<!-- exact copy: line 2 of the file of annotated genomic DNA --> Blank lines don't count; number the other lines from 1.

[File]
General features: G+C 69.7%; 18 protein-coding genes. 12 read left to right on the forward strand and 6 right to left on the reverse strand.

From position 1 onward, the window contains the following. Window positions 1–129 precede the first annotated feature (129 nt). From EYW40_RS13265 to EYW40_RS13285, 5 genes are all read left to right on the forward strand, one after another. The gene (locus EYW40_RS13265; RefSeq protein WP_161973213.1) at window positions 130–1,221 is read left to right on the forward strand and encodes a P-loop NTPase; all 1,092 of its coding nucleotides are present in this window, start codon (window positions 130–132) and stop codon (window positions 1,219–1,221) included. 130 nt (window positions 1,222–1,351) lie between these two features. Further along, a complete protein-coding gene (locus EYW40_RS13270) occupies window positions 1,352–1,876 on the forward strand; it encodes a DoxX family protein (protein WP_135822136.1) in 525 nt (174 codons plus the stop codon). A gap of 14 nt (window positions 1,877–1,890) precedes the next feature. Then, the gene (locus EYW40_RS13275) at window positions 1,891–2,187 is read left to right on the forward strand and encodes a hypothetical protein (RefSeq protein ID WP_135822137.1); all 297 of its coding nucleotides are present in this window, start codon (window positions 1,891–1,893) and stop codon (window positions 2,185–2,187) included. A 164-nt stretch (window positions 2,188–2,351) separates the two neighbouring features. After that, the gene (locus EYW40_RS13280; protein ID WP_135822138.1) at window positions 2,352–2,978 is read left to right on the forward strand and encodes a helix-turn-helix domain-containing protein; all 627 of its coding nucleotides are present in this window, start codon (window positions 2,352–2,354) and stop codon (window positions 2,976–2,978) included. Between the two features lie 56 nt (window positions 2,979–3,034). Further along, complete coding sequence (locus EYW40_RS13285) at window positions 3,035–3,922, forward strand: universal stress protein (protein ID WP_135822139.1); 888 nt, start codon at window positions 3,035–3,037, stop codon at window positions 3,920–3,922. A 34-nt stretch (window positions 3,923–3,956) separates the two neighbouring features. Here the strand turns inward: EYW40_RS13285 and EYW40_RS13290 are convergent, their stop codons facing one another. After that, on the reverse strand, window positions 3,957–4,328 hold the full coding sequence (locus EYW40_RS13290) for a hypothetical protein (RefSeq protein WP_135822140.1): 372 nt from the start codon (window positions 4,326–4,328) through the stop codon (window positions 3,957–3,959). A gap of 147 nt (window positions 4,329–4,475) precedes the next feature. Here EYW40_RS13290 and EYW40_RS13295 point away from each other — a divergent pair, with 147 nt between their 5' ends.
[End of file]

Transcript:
From position 1 onward, the window contains the following. Window positions 1–129 precede the first annotated feature (129 nt). From EYW40_RS13265 to EYW40_RS13285, 5 genes are all read left to right on the forward strand, one after another. The gene (locus EYW40_RS13265; RefSeq protein WP_161973213.1) at window positions 130–1,221 is read left to right on the forward strand and encodes a P-loop NTPase; all 1,092 of its coding nucleotides are present in this window, start codon (window positions 130–132) and stop codon (window positions 1,219–1,221) included. 130 nt (window positions 1,222–1,351) lie between these two features. Further along, a complete protein-coding gene (locus EYW40_RS13270) occupies window positions 1,352–1,876 on the forward strand; it encodes a DoxX family protein (protein WP_135822136.1) in 525 nt (174 codons plus the stop codon). A gap of 14 nt (window positions 1,877–1,890) precedes the next feature. Then, the gene (locus EYW40_RS13275) at window positions 1,891–2,187 is read left to right on the forward strand and encodes a hypothetical protein (RefSeq protein ID WP_135822137.1); all 297 of its coding nucleotides are present in this window, start codon (window positions 1,891–1,893) and stop codon (window positions 2,185–2,187) included. A 164-nt stretch (window positions 2,188–2,351) separates the two neighbouring features. After that, the gene (locus EYW40_RS13280; protein ID WP_135822138.1) at window positions 2,352–2,978 is read left to right on the forward strand and encodes a helix-turn-helix domain-containing protein; all 627 of its coding nucleotides are present in this window, start codon (window positions 2,352–2,354) and stop codon (window positions 2,976–2,978) included. Between the two features lie 56 nt (window positions 2,979–3,034). Further along, complete coding sequence (locus EYW40_RS13285) at window positions 3,035–3,922, forward strand: universal stress protein (protein ID WP_135822139.1); 888 nt, start codon at window positions 3,035–3,037, stop codon at window positions 3,920–3,922. A 34-nt stretch (window positions 3,923–3,956) separates the two neighbouring features. Here the strand turns inward: EYW40_RS13285 and EYW40_RS13290 are convergent, their stop codons facing one another. After that, on the reverse strand, window positions 3,957–4,328 hold the full coding sequence (locus EYW40_RS13290) for a hypothetical protein (RefSeq protein WP_135822140.1): 372 nt from the start codon (window positions 4,326–4,328) through the stop codon (window positions 3,957–3,959). A gap of 147 nt (window positions 4,329–4,475) precedes the next feature. Here EYW40_RS13290 and EYW40_RS13295 point away from each other — a divergent pair, with 147 nt between their 5' ends.